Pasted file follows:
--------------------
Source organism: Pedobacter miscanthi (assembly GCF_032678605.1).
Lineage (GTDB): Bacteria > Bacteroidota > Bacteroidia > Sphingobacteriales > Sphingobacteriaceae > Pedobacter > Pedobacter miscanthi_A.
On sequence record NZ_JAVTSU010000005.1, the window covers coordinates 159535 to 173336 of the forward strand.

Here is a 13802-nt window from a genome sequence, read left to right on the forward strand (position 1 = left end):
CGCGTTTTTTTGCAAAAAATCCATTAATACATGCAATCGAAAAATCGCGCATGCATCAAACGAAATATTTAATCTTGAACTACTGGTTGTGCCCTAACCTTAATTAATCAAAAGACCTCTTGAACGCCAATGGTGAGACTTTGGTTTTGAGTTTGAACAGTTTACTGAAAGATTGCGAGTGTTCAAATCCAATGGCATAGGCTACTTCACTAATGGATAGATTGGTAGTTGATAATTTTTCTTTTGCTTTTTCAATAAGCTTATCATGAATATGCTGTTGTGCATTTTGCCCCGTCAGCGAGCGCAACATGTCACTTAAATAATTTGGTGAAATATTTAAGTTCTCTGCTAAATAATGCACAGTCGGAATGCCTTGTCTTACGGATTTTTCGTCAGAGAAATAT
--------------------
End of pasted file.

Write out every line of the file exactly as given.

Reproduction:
Source organism: Pedobacter miscanthi (assembly GCF_032678605.1).
Lineage (GTDB): Bacteria > Bacteroidota > Bacteroidia > Sphingobacteriales > Sphingobacteriaceae > Pedobacter > Pedobacter miscanthi_A.
On sequence record NZ_JAVTSU010000005.1, the window covers coordinates 159535 to 173336 of the forward strand.

Here is a 13802-nt window from a genome sequence, read left to right on the forward strand (position 1 = left end):
CGCGTTTTTTTGCAAAAAATCCATTAATACATGCAATCGAAAAATCGCGCATGCATCAAACGAAATATTTAATCTTGAACTACTGGTTGTGCCCTAACCTTAATTAATCAAAAGACCTCTTGAACGCCAATGGTGAGACTTTGGTTTTGAGTTTGAACAGTTTACTGAAAGATTGCGAGTGTTCAAATCCAATGGCATAGGCTACTTCACTAATGGATAGATTGGTAGTTGATAATTTTTCTTTTGCTTTTTCAATAAGCTTATCATGAATATGCTGTTGTGCATTTTGCCCCGTCAGCGAGCGCAACATGTCACTTAAATAATTTGGTGAAATATTTAAGTTCTCTGCTAAATAATGCACAGTCGGAATGCCTTGTCTTACGGATTTTTCGTCAGAGAAATAT